The Art Of Reading Poetry: Internalize Its Care for the Written Word
Why is it that a 90-page book dressed in pastoral colors and containing a greater amount of white space than text seems more daunting than Crime and Punishment?
From the golden days of the sonnet to the free-verse poems of today, poetry has suffered from anonymity. It’s often neglected in the classroom, and I’ll bet the Auden or Frost on your grandparent’s shelf hasn’t stretched its spine in a while. And yet this often overlooked form of literature has a power that can be stronger and sharper than prose.
There is certainly an art to reading poetry (not to mention writing it) that can feel elusive to the unintentional reader. Reading poetry so often feels like listening to the joke that everyone but you understands, and that’s partly due to the unlock-the-riddle way it tends to be taught.
Believe it or not, your college professor never had the key to The Wasteland, and she didn’t need one. Trying to see through the sandstorm of meaning will only frustrate, and this is because meaning and answers are not poetry’s main purpose. There is no thesis. There is only a pointing toward something. The combination of image and form and voice and rhyme and other factors works to create a bridge between two paths.
Realizing this might feel a little like taking the red pill, but it’s also liberating once those mental inhibitions have been thrown out. Now the writer can begin to cultivate and internalize poetry’s graceful care and brevity.
Poetry Liberates Language Rather Than Restricts It
In learning how to write you begin with grammar, thesis/plot, and character/argument. The more advanced writer—who is also arguably the more advanced reader—will begin to pick up a unique voice and broaden his or her vocabulary. The more advanced writer begins to develop style.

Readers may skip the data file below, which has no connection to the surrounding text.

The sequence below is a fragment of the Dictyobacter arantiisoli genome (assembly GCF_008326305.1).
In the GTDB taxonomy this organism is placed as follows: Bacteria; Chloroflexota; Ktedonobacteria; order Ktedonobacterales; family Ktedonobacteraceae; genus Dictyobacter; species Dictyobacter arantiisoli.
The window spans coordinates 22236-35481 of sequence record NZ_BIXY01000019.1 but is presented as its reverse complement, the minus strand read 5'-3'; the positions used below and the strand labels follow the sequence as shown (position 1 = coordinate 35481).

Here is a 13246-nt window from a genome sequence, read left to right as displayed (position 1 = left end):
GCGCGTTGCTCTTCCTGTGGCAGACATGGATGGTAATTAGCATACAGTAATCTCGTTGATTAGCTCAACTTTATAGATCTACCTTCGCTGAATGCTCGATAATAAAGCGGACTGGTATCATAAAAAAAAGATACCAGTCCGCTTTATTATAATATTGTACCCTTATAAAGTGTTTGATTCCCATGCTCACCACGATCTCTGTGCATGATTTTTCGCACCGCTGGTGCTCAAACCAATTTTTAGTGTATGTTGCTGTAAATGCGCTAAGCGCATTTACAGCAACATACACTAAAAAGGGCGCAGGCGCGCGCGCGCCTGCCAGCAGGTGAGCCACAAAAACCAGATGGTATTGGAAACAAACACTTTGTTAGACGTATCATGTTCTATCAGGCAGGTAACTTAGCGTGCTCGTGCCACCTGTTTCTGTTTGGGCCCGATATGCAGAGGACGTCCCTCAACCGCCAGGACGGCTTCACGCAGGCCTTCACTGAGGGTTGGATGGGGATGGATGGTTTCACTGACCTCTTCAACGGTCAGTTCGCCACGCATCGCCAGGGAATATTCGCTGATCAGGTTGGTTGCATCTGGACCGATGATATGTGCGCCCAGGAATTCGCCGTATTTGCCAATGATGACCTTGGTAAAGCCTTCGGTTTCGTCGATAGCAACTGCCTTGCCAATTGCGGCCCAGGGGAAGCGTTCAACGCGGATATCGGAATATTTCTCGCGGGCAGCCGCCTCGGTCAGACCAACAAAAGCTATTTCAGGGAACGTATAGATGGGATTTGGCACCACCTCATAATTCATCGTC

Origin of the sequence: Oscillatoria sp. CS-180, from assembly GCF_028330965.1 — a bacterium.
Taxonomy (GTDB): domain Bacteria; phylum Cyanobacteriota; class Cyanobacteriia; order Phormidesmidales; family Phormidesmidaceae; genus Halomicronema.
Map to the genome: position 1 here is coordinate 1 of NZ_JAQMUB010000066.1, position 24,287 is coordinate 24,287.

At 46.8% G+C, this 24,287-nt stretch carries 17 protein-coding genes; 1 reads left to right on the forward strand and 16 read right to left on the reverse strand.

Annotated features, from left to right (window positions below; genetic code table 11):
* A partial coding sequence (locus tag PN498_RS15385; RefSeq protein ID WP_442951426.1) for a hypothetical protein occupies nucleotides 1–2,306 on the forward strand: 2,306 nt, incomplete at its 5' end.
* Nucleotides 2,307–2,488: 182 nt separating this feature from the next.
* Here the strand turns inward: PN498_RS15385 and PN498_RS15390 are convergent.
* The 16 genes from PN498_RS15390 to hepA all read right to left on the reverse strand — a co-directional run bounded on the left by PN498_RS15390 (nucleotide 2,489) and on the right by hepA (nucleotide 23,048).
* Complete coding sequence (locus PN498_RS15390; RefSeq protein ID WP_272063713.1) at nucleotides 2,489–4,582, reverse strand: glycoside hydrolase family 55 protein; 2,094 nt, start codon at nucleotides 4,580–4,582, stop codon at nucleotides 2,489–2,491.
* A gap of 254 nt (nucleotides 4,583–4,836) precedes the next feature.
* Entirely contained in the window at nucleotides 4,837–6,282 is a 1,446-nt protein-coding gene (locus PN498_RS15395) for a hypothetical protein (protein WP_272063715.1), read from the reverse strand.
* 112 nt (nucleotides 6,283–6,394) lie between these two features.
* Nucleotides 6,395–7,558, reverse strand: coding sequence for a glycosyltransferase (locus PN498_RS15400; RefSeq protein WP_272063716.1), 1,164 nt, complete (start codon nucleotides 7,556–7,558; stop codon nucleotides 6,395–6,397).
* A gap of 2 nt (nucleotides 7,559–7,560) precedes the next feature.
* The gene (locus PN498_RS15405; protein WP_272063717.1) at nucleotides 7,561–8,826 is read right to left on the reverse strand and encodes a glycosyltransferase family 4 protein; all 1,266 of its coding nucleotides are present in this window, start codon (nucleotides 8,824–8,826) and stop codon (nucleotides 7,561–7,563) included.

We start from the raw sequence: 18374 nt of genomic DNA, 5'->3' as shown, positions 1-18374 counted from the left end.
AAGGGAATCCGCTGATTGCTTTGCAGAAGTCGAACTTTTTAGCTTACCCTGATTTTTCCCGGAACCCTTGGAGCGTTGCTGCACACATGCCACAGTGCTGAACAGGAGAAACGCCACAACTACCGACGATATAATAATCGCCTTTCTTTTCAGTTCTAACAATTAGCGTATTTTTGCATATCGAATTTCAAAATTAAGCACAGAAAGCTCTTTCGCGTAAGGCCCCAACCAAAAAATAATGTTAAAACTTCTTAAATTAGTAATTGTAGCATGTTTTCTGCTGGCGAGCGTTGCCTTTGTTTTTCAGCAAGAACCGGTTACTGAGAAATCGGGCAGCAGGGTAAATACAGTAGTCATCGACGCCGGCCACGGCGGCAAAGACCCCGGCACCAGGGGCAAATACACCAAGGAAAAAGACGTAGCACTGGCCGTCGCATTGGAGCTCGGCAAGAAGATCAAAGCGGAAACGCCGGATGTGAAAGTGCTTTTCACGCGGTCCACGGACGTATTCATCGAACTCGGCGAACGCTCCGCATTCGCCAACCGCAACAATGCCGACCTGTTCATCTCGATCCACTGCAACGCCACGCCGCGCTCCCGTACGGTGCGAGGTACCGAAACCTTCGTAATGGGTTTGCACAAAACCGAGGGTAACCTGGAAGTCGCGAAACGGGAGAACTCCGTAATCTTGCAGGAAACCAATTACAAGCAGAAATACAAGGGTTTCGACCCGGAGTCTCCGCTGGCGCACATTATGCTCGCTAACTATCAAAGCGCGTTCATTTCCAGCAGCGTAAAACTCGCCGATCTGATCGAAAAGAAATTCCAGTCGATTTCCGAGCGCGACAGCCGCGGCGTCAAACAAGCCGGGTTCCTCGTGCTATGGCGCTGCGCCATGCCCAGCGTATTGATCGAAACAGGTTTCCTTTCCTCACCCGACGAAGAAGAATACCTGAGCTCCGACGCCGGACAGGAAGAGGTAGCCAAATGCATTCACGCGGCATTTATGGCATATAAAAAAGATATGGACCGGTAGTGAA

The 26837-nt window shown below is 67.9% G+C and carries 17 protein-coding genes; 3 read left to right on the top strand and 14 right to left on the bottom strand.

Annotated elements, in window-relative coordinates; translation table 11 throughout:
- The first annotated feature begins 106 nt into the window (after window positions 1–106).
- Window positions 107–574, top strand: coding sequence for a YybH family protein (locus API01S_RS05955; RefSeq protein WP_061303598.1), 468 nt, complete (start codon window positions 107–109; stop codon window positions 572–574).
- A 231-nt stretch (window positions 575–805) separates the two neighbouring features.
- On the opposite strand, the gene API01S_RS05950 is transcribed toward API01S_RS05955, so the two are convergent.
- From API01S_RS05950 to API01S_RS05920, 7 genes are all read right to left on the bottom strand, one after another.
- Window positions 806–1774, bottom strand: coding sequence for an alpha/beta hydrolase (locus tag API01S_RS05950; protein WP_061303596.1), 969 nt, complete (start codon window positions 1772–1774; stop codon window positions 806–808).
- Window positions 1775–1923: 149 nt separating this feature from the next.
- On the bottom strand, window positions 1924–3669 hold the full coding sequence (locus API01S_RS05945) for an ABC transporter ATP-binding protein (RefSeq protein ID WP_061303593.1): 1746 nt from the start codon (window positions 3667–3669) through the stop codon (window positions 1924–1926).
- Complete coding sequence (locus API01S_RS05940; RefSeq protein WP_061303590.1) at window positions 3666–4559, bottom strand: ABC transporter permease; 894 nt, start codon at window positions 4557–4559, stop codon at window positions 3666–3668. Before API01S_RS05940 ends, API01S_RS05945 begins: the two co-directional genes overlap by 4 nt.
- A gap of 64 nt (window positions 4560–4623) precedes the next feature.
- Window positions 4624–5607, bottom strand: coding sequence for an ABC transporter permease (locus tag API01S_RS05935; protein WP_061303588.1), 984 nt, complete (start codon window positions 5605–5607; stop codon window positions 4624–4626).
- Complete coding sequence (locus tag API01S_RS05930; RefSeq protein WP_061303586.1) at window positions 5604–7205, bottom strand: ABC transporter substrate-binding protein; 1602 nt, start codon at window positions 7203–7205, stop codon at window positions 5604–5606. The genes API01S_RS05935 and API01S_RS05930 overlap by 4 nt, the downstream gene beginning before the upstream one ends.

What poetry offers is the further freedom of creative expression. Only after learning the rules and mechanics of writing can you artfully sidestep them. When you become a mature reader of poetry you will find yourself stretching for stronger images than casual clichés. You’ll develop the talent for hearing the musical quality of words, which are often the root of the written word’s power, its charisma.
But what about poetry’s supposed flaw? Does its lack of concrete rules and meanings erode a writer’s early training? Just the opposite. Poetry can teach the aspiring writer how to work with conventional forms of grammar by the way it does or does not follow them. The study of poetry has the ability to show the reader what a language is capable of. The insightful or experienced readers will begin to see why and how language can do what it does. And they will then be able to emulate those insights, first by imitation, then, gradually, by inspiration.
Reading poetry takes practice and patience and is not unlike training your ear to hear musical notes. Sometimes it will frustrate, but only because it is stretching you. More and more, it will delight as you develop an ear for the poet’s attention to miniscule details. Read Tomas Transtromer and hear the music packed in with the imagery and meaning when he writes, “In day’s first hours consciousness can grasp the world/as the hand grips a sun-warmed stone.” Poetry is that sun-warmed stone.
As with the best of other forms of art, poetry motions and beckons. But it almost never arrives fully, as with plot. The journey, not the destination, is the purpose. This forces the reader to appreciate subtlety more than closure, asking the perceptive writer to face language’s potential and take responsibility for every word.